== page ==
IQALUIT, Nunavut - It was a small fire, touched off last Thursday in a prison washroom by three inmates.
Adjacent prisoners were evacuated and the blaze quickly extinguished.
But the safety concerns it has rekindled over Nunavut's aging, overcrowded jails won't be doused so easily — especially as the Conservative's government's impending tough-on-crime legislation adds fuel to the fire.
"I’m concerned with Bill C-10, the federal government’s omnibus crime bill that they’re coming up with," Nunavut Justice Minister Keith Peterson said in the territorial legislature this week.
All provinces and territories expect an inmate surge once the legislation takes effect. But in Nunavut, where the crime rate is highest and the resources to deal with it are lowest, the impact is likely to be the heaviest.
Janet Slaughter, deputy minister of justice, lays it out: "We are in a unique situation in Nunavut.
"The level of violent crime has been a concern to all of us for a long time and within the omnibus bill, that particular category of criminal activity is highlighted as a focus. We have no treatment facility for counselling and addictions, and that is the driving force behind much of the criminal activity in this territory — the alcoholism and mental illness and domestic violence."
Instead of treating the root causes of the type of crime plaguing the eastern Arctic — Nunavut's sexual assault rate is up to 12 times the national average — Bill C-10 offers mandatory minimum jail sentences.
Those prisoners will have to go somewhere.
Slaughter has been told to expect a 15 per cent rise in the inmate population. That figure, she said, "may well be higher," but even Ottawa's estimate will create problems.
The territory's one jail — the Baffin Correctional Centre where last week's fire was lit — was built to hold 46 prisoners. It now routinely houses between 85 and 95 inmates, bunking them down on the floor in what was once the prison gym.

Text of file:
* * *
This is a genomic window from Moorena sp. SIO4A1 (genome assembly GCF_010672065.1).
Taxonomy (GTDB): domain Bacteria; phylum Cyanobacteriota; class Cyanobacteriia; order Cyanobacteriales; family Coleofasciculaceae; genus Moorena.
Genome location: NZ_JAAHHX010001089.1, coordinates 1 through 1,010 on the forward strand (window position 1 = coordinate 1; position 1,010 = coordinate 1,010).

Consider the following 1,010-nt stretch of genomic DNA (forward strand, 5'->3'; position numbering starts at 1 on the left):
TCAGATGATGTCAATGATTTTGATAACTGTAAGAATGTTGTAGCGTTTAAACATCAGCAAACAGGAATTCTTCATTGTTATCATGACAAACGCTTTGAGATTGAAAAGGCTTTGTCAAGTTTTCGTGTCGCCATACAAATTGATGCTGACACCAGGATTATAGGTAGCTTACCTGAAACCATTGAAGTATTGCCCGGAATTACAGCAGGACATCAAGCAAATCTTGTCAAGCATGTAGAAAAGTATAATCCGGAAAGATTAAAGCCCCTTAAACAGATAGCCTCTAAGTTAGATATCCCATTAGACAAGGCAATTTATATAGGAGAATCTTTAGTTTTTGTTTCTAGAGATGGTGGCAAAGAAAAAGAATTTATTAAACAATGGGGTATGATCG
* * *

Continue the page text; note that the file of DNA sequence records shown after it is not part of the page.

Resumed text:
Last year, the territory's then-fire marshall said BCC is so overcrowded, run down and badly built that jailing inmates there amounts to criminal negligence.
A new 48-bed facility in Rankin Inlet is expected to open by next spring, but that is likely to be packed as soon as it opens.
"It's not big enough," Slaughter said.
It gets worse.
Unlike the rest of Canada, Nunavut's crime rate continues to rise. It's also the youngest population in Canada, the demographic that commits most crimes.
Nunavut has long transferred some of its inmates to other provinces and territories. But with those jurisdictions expecting their own crowding problems, such transfers could end.
"They are indicating they will not likely be able to continue to take our inmates at the same level as they have in the past," said Slaughter.
Nunavut is already musing about temporary prisons.
Slaughter suggested unused buildings in Iqaluit could be converted. Peterson said the government is considering so-called "sprung structures" — buildings constructed from an aluminum frame and covered with an insulated membrane, already used by some U.S. jurisdictions.
The territorial government has no estimates yet on what the new federal crime bill will cost, but resources in Nunavut are stretched tighter than most places.
"In December 2009, I did actually ask for some assistance to look at renovating, upgrading, or expanding (BCC) and asked for $300,000," Peterson said in the legislature.
"We got a clear message from the House that investing in prisons in Nunavut is not something that is important. Unfortunately, schools, gymnasiums, and community halls are a high priority."
Nunavut's inmates — the great majority of whom are still awaiting trial, or face charges stemming from substance abuse problems — may end up paying the price, Slaughter said.
"The density of the population means that our correctional staff are focused on safety and containment," she said. "And on many levels, the programming aspects have to be set aside in order to meet the sheer need of placing bodies."
— By Bob Weber in Edmonton